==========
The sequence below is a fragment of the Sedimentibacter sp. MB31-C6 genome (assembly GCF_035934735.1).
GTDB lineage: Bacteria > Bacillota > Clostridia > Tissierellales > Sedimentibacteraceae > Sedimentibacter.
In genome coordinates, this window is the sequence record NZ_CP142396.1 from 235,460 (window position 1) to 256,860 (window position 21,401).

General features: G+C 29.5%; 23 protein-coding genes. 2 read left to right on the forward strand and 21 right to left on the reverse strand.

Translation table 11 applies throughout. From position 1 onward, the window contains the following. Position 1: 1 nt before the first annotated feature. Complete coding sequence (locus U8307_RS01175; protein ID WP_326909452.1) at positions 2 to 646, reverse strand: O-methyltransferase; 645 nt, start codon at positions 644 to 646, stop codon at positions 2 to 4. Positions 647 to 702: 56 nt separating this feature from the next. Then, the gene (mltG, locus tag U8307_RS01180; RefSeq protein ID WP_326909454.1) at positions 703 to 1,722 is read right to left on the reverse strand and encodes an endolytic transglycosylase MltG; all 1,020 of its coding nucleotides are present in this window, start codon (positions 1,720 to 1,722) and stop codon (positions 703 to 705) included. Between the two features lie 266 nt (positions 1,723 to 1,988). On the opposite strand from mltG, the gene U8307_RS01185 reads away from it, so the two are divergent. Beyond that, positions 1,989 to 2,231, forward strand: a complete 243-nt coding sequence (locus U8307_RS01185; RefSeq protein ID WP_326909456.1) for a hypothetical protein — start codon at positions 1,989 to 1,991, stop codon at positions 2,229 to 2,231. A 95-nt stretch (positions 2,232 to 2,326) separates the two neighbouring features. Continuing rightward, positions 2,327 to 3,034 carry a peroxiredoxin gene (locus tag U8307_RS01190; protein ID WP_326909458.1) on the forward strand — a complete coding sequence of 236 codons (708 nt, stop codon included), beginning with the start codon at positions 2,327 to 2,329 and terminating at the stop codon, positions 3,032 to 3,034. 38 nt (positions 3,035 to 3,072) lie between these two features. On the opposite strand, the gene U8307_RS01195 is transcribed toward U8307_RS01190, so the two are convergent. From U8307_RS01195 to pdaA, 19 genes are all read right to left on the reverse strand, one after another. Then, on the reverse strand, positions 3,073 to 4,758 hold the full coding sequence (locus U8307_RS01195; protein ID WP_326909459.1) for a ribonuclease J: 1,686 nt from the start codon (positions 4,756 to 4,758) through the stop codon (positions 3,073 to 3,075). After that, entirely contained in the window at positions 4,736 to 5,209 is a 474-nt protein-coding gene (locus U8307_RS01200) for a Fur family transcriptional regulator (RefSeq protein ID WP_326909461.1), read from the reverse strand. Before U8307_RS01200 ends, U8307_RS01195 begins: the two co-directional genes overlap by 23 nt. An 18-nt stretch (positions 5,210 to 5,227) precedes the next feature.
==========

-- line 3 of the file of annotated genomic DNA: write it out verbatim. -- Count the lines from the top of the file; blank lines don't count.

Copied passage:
In genome coordinates, this window is the sequence record NZ_CP142396.1 from 235,460 (window position 1) to 256,860 (window position 21,401).